The National:

YOU might think the UK's Brexit Secretary would be quite busy just now. Particularly given the Tory civil war on the issue.

Well, apparently that'd be wrong – it seems Raab has plenty of free time on his hands.

READ MORE: 'Appalling' secret Tory plot to shut out Scotland in Brexit deal exposed by leak

Because the minister has decided to write to counterpart Keir Starmer calling for clarity on Labour's position over Brexit.

In the letter, he writes: "More than two years on from the referendum, with the right deal within our reach, the vast majority of British people will see that instead of trying to make Brexit a success, Labour are only interested in trying to frustrate the process.

The National:

"It's vital that the British people have clarity and honesty from their elected representatives and, as such, it's incumbent on you to answer the following questions, to give people a clear sense of Labour position."

The irony is fairly off the charts here, isn't it? And the right deal being "within our reach" as the EU's chief negotiator says the Chequers deal is dead is an impressive level of delusion.

We're sure everyone would like to see Jeremy Corbyn set out a clear and frank position on Brexit – but this probably isn't the time for wishful thinking, Raab, and it's not Labour delivering Brexit.

Is the Brexit Secretary so desperately out of ideas that he's crowdsourcing ideas from the opposition?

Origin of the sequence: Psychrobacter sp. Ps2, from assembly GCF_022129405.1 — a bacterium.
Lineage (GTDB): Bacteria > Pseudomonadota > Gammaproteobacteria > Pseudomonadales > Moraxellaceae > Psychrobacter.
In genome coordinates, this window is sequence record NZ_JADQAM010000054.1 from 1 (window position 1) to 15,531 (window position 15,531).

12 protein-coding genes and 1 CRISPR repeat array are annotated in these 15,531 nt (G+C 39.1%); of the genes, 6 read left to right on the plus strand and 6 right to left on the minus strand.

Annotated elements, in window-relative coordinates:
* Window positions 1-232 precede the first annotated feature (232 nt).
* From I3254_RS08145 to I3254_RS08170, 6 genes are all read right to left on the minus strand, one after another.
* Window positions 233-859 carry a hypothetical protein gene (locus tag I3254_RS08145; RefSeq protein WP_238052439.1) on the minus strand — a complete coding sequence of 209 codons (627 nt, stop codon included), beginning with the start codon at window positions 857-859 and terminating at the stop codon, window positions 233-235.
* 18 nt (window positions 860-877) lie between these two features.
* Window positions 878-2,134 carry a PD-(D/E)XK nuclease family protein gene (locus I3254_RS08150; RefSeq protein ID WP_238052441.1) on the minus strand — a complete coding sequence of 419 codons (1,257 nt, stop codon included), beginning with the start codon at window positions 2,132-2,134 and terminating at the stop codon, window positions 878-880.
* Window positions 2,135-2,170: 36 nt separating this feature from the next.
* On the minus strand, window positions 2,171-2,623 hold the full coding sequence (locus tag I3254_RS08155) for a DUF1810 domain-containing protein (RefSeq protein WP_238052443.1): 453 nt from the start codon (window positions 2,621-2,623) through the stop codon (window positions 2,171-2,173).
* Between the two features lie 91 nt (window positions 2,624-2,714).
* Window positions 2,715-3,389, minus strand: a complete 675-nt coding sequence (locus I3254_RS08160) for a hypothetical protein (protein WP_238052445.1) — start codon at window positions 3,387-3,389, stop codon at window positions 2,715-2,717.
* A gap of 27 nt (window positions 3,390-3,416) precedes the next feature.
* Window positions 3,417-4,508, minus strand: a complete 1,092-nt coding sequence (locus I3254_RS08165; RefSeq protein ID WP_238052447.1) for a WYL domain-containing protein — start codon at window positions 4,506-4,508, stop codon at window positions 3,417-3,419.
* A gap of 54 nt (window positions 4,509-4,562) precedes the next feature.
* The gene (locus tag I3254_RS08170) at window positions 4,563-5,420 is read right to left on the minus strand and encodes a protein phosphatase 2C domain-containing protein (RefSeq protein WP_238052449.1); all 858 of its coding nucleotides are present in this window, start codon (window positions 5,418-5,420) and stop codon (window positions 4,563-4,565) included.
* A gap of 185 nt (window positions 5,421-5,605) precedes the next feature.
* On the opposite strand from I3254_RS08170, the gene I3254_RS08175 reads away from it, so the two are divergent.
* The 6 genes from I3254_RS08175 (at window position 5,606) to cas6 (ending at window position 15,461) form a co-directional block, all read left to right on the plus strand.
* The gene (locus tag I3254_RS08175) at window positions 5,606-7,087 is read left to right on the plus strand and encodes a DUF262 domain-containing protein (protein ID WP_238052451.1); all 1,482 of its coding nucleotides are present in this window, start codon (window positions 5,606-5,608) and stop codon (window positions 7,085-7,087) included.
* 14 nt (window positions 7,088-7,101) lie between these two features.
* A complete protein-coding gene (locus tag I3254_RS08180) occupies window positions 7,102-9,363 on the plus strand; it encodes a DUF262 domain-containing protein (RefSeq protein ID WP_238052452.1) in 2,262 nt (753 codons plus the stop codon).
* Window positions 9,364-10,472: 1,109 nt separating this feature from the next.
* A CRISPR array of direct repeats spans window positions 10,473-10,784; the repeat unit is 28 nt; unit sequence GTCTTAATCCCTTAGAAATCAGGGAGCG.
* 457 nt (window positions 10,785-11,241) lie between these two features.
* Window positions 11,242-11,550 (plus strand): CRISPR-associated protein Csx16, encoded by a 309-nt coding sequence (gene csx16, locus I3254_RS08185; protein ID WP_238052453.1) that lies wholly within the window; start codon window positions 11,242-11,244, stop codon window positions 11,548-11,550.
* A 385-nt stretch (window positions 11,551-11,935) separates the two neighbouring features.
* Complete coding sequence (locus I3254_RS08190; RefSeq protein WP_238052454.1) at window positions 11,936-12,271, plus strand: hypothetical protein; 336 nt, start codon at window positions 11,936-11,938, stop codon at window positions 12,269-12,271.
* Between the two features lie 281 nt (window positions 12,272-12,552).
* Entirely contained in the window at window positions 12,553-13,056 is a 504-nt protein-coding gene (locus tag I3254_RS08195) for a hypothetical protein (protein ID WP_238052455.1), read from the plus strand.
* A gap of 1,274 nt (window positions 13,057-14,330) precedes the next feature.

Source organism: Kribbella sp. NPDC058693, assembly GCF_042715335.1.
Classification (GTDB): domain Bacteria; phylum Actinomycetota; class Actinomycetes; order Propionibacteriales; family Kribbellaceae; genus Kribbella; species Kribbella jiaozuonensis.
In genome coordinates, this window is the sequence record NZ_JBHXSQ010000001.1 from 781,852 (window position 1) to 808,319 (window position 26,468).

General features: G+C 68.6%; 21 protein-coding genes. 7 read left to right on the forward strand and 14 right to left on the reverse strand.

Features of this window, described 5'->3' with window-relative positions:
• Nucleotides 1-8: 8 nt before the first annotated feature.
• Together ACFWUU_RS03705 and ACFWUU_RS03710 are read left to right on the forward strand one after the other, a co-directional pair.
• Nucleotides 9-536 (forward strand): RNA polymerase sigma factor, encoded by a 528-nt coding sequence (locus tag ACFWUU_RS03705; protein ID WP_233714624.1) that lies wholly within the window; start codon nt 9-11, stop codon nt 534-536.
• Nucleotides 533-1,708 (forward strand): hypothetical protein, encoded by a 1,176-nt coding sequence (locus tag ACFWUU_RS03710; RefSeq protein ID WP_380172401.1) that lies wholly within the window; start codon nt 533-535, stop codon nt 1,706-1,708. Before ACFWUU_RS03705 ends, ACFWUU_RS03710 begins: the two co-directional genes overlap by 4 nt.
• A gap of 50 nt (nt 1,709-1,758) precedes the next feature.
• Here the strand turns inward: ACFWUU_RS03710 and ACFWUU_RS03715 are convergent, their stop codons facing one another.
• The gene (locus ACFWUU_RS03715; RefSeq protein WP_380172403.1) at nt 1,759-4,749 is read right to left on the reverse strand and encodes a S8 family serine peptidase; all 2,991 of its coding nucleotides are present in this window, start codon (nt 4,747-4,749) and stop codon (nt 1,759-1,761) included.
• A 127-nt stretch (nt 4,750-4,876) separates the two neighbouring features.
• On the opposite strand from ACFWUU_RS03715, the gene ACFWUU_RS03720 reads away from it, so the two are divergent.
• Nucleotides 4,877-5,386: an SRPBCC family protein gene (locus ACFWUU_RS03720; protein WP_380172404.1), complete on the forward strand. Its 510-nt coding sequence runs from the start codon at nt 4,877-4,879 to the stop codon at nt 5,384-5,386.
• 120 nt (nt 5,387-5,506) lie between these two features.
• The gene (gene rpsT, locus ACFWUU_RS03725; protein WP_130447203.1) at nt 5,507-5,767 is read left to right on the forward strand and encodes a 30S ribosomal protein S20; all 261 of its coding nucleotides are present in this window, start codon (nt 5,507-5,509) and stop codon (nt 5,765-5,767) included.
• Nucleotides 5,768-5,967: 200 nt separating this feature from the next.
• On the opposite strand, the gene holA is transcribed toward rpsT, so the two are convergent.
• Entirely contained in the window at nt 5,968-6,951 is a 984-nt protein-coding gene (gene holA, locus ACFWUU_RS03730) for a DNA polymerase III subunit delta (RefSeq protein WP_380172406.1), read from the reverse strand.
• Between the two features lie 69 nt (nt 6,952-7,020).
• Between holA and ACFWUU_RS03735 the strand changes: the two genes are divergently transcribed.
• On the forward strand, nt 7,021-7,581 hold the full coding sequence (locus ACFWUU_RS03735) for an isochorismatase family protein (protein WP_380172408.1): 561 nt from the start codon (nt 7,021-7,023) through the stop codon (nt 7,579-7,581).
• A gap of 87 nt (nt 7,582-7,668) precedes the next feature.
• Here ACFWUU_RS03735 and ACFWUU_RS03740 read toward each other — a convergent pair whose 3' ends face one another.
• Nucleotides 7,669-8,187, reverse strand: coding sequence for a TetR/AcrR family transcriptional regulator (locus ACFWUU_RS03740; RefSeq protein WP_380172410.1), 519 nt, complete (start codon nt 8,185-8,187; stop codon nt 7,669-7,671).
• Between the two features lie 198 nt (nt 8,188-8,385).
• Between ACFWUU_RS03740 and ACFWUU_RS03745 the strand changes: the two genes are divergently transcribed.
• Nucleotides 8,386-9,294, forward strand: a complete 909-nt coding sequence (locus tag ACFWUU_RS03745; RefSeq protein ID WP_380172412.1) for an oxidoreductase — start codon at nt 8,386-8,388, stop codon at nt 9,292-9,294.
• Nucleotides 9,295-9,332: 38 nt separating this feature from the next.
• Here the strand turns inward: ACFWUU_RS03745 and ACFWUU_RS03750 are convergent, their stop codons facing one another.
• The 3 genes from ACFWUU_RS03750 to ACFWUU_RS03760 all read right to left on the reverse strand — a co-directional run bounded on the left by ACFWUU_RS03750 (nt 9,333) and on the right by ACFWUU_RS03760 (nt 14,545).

While Starmer has not responded, a Labour source said: "Labour respects the result of the referendum and is not calling for a second referendum. With only weeks of Brexit negotiating time to go and no progress in sight, people would expect Dominic Raab to be getting on with the job of negotiating for Britain, not wasting time writing letters to the opposition."

Raab's five questions are:

1. "Will you respect the result of the referendum and rule out holding a second referendum?"

2. "Will you rule out delaying Brexit and extending Article 50?"

3. "If you propose to delay Brexit by extending Article 50, for how long?"

4. "What would the question be in your proposed second referendum?"

5. "All of this would require, as the original referendum did, legislation approved by both houses. When and how would you legislate for your proposed second referendum?"

Raab should be spending a bit less time asking questions and a bit more answering them, really. For example, what's his solution to the Irish border issue? And will the UK be forcing through its power grab on Holyrood?

The National:

Labour's approach would "invite the worst deal", he at last concludes, as we look down the barrel of a devastating no-deal Brexit.

We'd love to hear what your questions would be for the Tory Brexit Secretary...